After Vigram we had an opportunity to spent some days with an expat family in the heart of Slovakia where we could witness a great lifestyle in tune with the environment but also, and Julia was very excited about that, capture sheep shearing old school style with the scissors. In the summer they welcomed volunteers and had a well established camp ground which even won an award for the best camp ground in the Slovakia.
They had goats, sheep, horses, chickens, dogs, a cat and a nice garden. They made their own goat and sheep cheese, delicious, even Julia, lactose intolerant, couldn't resist. When we got there it was just before the first campers arrived and some volunteers were already living in one of the trailers working for food and accommodation, a great exchange.
We did portraits of them, made pictures for their social media and website, milked and sheared sheep, learned a great deal about this lifestyle and could listen to interesting stories about their 12 years in Africa working for the German development aid. It was custom in their region of Africa to shake hands with EVERYONE once they got to a new working site, when Arnold did the same in Slovakia he received lots of confused views. I experienced similar confusion when I came back from living in New Zealand and , genuinely, asked people in the supermarket or when calling anyone at an office how they are doing today. Answers ranged from silence to "what do you want", but also many great responses, I still do it. Different habits and cultures always interested us, hence we are always eager to hear about new once and try doing them ourselves. It also is a great icebreaker no matter where you go, just as much as trying to at least learn a few words of the local language, the more the better.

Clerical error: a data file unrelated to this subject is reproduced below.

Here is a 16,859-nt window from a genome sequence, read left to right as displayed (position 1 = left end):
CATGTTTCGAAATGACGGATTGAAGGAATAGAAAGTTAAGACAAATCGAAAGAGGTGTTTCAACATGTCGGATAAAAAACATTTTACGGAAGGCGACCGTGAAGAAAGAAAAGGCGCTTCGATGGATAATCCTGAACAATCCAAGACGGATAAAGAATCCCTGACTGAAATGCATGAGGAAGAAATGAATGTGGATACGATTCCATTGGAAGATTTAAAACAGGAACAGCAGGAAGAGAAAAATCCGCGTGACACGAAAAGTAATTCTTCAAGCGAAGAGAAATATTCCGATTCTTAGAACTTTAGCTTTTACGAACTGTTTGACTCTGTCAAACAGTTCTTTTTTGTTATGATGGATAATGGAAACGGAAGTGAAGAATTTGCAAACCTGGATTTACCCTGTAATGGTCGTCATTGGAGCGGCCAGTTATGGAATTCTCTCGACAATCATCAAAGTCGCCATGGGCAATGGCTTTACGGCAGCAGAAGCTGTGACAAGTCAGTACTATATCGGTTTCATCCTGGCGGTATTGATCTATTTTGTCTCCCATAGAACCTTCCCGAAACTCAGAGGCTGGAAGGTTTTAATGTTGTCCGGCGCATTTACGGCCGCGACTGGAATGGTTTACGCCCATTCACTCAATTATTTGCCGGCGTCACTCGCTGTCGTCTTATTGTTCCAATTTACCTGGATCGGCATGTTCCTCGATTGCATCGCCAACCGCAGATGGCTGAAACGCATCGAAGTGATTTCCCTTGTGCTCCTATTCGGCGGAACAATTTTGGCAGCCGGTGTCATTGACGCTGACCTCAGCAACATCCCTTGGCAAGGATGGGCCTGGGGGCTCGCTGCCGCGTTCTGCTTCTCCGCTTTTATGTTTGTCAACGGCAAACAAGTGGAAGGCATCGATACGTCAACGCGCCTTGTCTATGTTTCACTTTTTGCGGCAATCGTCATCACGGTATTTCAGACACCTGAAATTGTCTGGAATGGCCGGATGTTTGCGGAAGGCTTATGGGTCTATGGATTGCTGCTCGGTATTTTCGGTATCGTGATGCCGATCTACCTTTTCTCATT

As much as we enjoyed having constant running water, a proper toilet/shower and other amenities that become unfamiliar during a life on the road, we did look forward to heading further. Next stop, HIGH TATRAS yeooooow